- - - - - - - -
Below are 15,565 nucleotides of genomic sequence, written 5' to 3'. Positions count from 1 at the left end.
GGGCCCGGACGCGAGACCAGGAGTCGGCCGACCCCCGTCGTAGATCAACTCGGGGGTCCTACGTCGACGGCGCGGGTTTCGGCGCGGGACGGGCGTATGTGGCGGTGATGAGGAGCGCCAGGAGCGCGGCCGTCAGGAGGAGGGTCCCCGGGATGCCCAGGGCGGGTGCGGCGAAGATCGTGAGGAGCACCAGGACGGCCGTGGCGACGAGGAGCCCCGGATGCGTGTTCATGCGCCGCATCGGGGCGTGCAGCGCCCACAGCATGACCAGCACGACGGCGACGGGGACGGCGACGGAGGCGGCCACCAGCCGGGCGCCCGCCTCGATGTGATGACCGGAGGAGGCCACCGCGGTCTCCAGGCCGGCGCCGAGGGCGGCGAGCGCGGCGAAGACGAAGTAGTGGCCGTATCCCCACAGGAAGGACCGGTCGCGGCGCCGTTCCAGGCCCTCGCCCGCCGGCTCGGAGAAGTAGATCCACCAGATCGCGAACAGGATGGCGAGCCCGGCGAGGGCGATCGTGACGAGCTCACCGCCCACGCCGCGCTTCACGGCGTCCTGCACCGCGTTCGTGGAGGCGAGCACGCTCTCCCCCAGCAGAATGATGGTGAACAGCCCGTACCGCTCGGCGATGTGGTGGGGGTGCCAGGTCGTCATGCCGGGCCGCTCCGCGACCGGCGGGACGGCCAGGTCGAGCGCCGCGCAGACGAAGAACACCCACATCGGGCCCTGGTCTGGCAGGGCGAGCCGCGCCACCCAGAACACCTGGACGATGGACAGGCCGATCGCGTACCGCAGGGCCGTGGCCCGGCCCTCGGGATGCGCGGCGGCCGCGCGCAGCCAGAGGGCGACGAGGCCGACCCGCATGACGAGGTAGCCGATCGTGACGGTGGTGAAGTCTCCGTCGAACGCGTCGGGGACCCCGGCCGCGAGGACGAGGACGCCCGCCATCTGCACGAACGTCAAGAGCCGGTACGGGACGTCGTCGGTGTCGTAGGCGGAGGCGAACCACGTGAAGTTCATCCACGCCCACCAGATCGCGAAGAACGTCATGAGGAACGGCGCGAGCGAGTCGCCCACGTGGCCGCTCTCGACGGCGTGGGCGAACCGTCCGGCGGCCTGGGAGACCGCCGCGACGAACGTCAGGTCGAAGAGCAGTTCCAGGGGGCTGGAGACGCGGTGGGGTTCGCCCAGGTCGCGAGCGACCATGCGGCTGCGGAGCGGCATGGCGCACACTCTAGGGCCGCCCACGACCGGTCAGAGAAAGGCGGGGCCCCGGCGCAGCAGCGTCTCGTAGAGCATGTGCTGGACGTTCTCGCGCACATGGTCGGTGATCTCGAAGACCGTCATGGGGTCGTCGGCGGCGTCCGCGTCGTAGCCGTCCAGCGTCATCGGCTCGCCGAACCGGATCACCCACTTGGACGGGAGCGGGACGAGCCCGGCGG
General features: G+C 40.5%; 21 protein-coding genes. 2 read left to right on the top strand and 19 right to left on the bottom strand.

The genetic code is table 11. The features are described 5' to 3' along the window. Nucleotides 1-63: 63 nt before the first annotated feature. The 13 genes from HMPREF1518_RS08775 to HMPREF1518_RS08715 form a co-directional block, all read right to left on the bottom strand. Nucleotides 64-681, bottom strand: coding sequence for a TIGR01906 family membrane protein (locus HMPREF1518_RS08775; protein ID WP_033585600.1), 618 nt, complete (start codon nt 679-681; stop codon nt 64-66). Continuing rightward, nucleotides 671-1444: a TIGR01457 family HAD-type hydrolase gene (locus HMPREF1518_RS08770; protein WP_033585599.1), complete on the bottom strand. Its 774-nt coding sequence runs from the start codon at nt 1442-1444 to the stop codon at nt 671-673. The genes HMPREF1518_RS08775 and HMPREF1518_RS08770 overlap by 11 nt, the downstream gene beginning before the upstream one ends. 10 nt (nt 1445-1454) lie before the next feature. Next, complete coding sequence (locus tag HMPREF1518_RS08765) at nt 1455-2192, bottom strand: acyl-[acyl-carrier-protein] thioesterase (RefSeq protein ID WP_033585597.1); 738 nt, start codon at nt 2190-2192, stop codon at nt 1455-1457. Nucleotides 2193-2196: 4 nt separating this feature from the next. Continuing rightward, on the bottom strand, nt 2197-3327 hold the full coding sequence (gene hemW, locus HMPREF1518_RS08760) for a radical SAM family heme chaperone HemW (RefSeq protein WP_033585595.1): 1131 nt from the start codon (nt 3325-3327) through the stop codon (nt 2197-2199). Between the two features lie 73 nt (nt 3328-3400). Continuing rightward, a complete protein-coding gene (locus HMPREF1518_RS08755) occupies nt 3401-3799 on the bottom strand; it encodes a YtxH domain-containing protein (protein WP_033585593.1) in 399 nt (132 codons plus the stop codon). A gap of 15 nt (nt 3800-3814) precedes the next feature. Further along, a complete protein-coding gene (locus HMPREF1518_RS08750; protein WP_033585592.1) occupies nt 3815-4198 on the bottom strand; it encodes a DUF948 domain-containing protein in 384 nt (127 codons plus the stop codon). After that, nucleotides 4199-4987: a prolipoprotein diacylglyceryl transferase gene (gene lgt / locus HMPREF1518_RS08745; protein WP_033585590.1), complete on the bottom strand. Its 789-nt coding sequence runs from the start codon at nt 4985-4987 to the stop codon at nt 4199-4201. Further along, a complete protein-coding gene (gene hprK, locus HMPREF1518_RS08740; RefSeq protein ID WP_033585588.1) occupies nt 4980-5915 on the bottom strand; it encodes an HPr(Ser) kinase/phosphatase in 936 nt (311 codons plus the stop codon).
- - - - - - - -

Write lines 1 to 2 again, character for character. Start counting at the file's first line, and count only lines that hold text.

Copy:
Below are 15,565 nucleotides of genomic sequence, written 5' to 3'. Positions count from 1 at the left end.
GGGCCCGGACGCGAGACCAGGAGTCGGCCGACCCCCGTCGTAGATCAACTCGGGGGTCCTACGTCGACGGCGCGGGTTTCGGCGCGGGACGGGCGTATGTGGCGGTGATGAGGAGCGCCAGGAGCGCGGCCGTCAGGAGGAGGGTCCCCGGGATGCCCAGGGCGGGTGCGGCGAAGATCGTGAGGAGCACCAGGACGGCCGTGGCGACGAGGAGCCCCGGATGCGTGTTCATGCGCCGCATCGGGGCGTGCAGCGCCCACAGCATGACCAGCACGACGGCGACGGGGACGGCGACGGAGGCGGCCACCAGCCGGGCGCCCGCCTCGATGTGATGACCGGAGGAGGCCACCGCGGTCTCCAGGCCGGCGCCGAGGGCGGCGAGCGCGGCGAAGACGAAGTAGTGGCCGTATCCCCACAGGAAGGACCGGTCGCGGCGCCGTTCCAGGCCCTCGCCCGCCGGCTCGGAGAAGTAGATCCACCAGATCGCGAACAGGATGGCGAGCCCGGCGAGGGCGATCGTGACGAGCTCACCGCCCACGCCGCGCTTCACGGCGTCCTGCACCGCGTTCGTGGAGGCGAGCACGCTCTCCCCCAGCAGAATGATGGTGAACAGCCCGTACCGCTCGGCGATGTGGTGGGGGTGCCAGGTCGTCATGCCGGGCCGCTCCGCGACCGGCGGGACGGCCAGGTCGAGCGCCGCGCAGACGAAGAACACCCACATCGGGCCCTGGTCTGGCAGGGCGAGCCGCGCCACCCAGAACACCTGGACGATGGACAGGCCGATCGCGTACCGCAGGGCCGTGGCCCGGCCCTCGGGATGCGCGGCGGCCGCGCGCAGCCAGAGGGCGACGAGGCCGACCCGCATGACGAGGTAGCCGATCGTGACGGTGGTGAAGTCTCCGTCGAACGCGTCGGGGACCCCGGCCGCGAGGACGAGGACGCCCGCCATCTGCACGAACGTCAAGAGCCGGTACGGGACGTCGTCGGTGTCGTAGGCGGAGGCGAACCACGTGAAGTTCATCCACGCCCACCAGATCGCGAAGAACGTCATGAGGAACGGCGCGAGCGAGTCGCCCACGTGGCCGCTCTCGACGGCGTGGGCGAACCGTCCGGCGGCCTGGGAGACCGCCGCGACGAACGTCAGGTCGAAGAGCAGTTCCAGGGGGCTGGAGACGCGGTGGGGTTCGCCCAGGTCGCGAGCGACCATGCGGCTGCGGAGCGGCATGGCGCACACTCTAGGGCCGCCCACGACCGGTCAGAGAAAGGCGGGGCCCCGGCGCAGCAGCGTCTCGTAGAGCATGTGCTGGACGTTCTCGCGCACATGGTCGGTGATCTCGAAGACCGTCATGGGGTCGTCGGCGGCGTCCGCGTCGTAGCCGTCCAGCGTCATCGGCTCGCCGAACCGGATCACCCACTTGGACGGGAGCGGGACGAGCCCGGCGG